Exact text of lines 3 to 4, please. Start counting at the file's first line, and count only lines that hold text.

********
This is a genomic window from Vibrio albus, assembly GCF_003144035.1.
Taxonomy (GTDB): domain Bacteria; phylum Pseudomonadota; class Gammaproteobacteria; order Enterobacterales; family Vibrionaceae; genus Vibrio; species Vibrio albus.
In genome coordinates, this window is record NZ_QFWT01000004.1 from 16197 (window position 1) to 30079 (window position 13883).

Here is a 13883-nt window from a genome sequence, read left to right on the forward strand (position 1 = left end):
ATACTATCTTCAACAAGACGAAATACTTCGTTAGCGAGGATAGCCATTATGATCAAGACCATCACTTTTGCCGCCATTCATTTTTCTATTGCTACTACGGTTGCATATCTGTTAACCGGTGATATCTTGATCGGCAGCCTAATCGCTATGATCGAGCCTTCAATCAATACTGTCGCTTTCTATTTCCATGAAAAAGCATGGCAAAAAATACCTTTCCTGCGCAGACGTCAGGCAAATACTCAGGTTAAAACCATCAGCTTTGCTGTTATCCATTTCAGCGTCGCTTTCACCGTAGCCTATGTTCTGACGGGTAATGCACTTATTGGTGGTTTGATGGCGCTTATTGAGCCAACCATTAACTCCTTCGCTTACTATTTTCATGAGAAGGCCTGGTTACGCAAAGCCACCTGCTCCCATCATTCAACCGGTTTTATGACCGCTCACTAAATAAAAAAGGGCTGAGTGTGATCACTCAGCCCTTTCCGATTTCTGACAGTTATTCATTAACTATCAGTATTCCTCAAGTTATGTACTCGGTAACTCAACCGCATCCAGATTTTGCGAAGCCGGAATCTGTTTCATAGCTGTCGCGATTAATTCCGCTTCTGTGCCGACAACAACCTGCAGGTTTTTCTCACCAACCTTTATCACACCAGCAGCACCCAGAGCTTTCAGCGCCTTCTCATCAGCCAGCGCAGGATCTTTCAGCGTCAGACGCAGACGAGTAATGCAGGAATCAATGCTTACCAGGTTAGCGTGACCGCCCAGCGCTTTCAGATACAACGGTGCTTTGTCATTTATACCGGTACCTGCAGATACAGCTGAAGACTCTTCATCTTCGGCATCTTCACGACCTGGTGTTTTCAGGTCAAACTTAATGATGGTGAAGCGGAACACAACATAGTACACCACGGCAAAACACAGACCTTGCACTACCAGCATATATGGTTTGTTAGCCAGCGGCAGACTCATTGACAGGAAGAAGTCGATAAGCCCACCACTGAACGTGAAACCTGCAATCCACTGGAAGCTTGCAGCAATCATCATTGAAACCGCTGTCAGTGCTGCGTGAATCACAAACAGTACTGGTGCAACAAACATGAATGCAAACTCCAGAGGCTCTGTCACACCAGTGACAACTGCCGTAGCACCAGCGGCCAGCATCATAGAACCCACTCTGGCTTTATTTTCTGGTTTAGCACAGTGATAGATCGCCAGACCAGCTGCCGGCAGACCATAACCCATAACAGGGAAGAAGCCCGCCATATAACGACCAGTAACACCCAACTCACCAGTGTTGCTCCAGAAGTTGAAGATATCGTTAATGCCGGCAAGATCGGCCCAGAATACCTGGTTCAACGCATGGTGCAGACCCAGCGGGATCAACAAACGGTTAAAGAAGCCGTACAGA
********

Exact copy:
In genome coordinates, this window is record NZ_QFWT01000004.1 from 16197 (window position 1) to 30079 (window position 13883).

Here is a 13883-nt window from a genome sequence, read left to right on the forward strand (position 1 = left end):